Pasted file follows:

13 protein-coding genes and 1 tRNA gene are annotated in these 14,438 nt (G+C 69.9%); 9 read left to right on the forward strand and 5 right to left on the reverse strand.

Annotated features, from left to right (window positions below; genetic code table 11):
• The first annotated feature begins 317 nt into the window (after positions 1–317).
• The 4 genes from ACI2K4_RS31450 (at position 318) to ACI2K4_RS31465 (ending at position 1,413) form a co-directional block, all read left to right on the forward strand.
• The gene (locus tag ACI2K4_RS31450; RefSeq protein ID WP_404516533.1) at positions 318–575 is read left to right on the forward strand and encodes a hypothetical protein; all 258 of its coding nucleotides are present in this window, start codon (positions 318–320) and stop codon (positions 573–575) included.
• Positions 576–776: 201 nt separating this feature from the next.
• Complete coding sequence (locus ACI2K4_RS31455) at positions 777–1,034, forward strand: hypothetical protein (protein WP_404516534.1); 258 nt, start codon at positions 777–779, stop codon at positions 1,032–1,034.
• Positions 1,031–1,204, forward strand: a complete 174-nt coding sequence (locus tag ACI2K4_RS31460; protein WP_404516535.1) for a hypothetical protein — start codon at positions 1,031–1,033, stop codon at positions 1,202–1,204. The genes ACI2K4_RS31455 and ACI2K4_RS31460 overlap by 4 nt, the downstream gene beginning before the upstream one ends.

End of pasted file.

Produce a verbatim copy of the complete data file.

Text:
13 protein-coding genes and 1 tRNA gene are annotated in these 14,438 nt (G+C 69.9%); 9 read left to right on the forward strand and 5 right to left on the reverse strand.

Annotated features, from left to right (window positions below; genetic code table 11):
• The first annotated feature begins 317 nt into the window (after positions 1–317).
• The 4 genes from ACI2K4_RS31450 (at position 318) to ACI2K4_RS31465 (ending at position 1,413) form a co-directional block, all read left to right on the forward strand.
• The gene (locus tag ACI2K4_RS31450; RefSeq protein ID WP_404516533.1) at positions 318–575 is read left to right on the forward strand and encodes a hypothetical protein; all 258 of its coding nucleotides are present in this window, start codon (positions 318–320) and stop codon (positions 573–575) included.
• Positions 576–776: 201 nt separating this feature from the next.
• Complete coding sequence (locus ACI2K4_RS31455) at positions 777–1,034, forward strand: hypothetical protein (protein WP_404516534.1); 258 nt, start codon at positions 777–779, stop codon at positions 1,032–1,034.
• Positions 1,031–1,204, forward strand: a complete 174-nt coding sequence (locus tag ACI2K4_RS31460; protein WP_404516535.1) for a hypothetical protein — start codon at positions 1,031–1,033, stop codon at positions 1,202–1,204. The genes ACI2K4_RS31455 and ACI2K4_RS31460 overlap by 4 nt, the downstream gene beginning before the upstream one ends.